Nice is gorgeous! We wandered to the water almost immediately and I quickly found myself in brighter spirits. The beach is made of small stone like pebbles that are extremely hot during the summer months. The heat on our feet guided us into the warm blue Mediterranean waters that felt like a warm soup compared to the North Atlantic waters we swam in only weeks before. Planes fly very close overhead in and out of Monaco all the time, so it’s pretty neat swimming while an aircraft is only a couple hundred feet above your head. Visitors to Nice are spoiled with picturesque sunsets, lots of greenery, gorgeous cafes, the French Alps, and a clear blue sea. It’s no wonder Nice is so popular over the summer months when vacationers flock to the small city to spend their days, weeks, and months. Pretty much any area in the French Riviera is pretty spectacular, so be sure to consider other sea-side towns if you’re looking for a little R&R.
The next part of our trip took us to Marseilles. The train from Nice to Marseilles is spectacular! We passed through Toulon and Cannes and wished we could get off the train at every stop.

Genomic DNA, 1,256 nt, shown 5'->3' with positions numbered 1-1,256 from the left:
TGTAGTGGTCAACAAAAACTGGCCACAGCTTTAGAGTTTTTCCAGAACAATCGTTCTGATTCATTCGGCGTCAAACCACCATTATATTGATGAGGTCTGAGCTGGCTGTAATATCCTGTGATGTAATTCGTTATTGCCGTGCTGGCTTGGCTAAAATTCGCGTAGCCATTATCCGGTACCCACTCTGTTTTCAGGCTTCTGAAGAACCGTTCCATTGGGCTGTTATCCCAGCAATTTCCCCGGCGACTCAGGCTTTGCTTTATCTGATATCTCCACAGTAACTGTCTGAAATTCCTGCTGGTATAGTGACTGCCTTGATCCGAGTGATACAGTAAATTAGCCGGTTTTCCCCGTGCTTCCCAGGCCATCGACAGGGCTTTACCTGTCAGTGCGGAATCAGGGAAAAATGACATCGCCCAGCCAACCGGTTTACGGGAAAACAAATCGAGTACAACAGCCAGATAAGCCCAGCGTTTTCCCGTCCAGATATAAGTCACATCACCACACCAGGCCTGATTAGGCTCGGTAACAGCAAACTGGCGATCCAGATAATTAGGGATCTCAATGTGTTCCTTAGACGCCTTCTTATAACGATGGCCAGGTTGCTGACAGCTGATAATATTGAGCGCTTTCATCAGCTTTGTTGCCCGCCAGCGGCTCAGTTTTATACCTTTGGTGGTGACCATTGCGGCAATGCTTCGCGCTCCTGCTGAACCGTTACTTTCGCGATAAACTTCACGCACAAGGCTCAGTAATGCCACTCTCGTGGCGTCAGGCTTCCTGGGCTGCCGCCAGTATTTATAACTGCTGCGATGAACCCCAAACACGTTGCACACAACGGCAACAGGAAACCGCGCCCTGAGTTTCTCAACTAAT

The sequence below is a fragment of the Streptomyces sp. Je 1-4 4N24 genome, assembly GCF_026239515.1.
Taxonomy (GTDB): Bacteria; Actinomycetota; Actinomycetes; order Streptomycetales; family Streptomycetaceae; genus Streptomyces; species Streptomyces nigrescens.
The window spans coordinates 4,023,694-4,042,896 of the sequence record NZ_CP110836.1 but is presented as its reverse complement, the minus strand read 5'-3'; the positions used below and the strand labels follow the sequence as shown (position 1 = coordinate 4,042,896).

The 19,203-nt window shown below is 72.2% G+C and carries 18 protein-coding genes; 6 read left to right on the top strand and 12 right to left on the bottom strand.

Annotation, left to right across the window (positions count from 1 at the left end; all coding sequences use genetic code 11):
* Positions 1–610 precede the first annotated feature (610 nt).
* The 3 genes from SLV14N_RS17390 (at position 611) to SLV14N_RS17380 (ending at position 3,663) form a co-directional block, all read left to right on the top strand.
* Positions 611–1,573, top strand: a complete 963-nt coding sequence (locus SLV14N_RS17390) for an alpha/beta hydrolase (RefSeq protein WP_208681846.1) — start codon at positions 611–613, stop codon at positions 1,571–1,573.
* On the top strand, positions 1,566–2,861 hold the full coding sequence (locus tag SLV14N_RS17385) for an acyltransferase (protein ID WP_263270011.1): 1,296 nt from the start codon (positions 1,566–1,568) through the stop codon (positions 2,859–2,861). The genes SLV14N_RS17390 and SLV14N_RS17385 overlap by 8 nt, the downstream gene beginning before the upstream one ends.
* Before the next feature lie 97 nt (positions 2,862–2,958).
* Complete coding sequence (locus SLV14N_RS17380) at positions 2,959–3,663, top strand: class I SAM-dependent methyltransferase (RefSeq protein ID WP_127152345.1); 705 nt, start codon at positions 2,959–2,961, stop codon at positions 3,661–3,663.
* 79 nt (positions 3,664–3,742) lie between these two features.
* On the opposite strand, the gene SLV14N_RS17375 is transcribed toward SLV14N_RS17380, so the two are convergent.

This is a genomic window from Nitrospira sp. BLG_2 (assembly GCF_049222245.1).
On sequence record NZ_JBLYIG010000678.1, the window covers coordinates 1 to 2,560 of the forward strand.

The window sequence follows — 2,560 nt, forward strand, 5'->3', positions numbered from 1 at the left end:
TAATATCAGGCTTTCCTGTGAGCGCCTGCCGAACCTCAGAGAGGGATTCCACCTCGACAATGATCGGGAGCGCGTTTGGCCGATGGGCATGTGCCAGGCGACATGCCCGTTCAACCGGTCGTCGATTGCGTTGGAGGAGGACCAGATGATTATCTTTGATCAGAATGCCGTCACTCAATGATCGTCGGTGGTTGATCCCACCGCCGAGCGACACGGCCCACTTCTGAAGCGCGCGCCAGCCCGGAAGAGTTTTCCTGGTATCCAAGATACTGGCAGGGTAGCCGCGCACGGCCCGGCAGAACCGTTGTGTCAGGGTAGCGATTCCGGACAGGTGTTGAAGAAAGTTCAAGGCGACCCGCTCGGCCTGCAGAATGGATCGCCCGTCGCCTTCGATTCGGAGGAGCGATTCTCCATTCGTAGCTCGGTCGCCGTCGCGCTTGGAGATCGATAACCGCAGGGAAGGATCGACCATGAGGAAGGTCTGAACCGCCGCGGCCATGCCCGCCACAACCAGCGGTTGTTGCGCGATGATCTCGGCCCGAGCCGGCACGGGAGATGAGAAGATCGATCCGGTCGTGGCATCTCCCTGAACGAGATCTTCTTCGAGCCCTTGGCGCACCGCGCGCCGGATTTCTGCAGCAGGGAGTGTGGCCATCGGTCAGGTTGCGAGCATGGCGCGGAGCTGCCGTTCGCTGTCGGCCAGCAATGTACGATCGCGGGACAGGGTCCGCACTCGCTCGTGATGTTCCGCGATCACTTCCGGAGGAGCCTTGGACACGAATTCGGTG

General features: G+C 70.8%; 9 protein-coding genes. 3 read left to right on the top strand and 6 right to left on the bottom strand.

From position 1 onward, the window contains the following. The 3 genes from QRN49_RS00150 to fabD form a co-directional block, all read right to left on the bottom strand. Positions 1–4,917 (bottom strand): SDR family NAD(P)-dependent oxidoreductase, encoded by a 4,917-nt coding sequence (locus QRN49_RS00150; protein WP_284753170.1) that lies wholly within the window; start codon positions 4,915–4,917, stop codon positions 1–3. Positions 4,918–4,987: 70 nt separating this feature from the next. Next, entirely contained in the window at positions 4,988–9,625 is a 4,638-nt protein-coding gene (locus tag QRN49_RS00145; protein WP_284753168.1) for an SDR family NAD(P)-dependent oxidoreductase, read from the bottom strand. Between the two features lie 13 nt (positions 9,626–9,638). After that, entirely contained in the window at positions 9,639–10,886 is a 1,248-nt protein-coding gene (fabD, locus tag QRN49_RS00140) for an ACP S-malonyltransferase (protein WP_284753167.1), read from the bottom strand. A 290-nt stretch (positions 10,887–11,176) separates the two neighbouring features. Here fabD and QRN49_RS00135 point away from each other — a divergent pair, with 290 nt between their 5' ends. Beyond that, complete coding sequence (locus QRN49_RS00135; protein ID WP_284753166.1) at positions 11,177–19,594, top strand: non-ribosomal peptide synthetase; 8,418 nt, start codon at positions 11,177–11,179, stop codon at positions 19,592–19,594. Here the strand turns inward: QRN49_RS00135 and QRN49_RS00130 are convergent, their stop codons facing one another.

Marseilles seems to be working hard to bolster their cultural attractions so when we went it seemed to be in the beginning of an interesting revival. One person said to me that it’s the fastest changing city in France and the great thing is, Marseilles is the most culturally diverse city in France. Water activities seemed like the most popular thing to do as the port was jam packed and near impossible to get same day ferry tickets to the good spots. We did spent the day at a beautiful sandy beach that stretched out for miles.
After Marseilles we took a cheap RyanAir flight to Brest, it was about €40 per person. Brest is a small city on the North West corner of the country that was completely flattened during WW2, and later rebuilt. It’s a pretty quiet University city. We flew into Brest as we were trying to get back to spend a few more days with family before flying home.
Our flight to Canada left from Nantes so we spent a few days at a hotel to experience the city. Nantes is culturally diverse and has a great mix of food, affordable drinks, and a hip arts and culture scene. The city was centralized and the Light Rail Transit system made getting around a breeze, even to the airport on the last day! We loved the Machines of The Island of Nantes, which incorporates mechanical machines in a Jules Vern steam punk sort of way. Kids seemed to have an especially great time at the park but even as an adult we had a blast – be sure to not miss the Mechanical Elephant march. It was a great way to end the trip before flying home.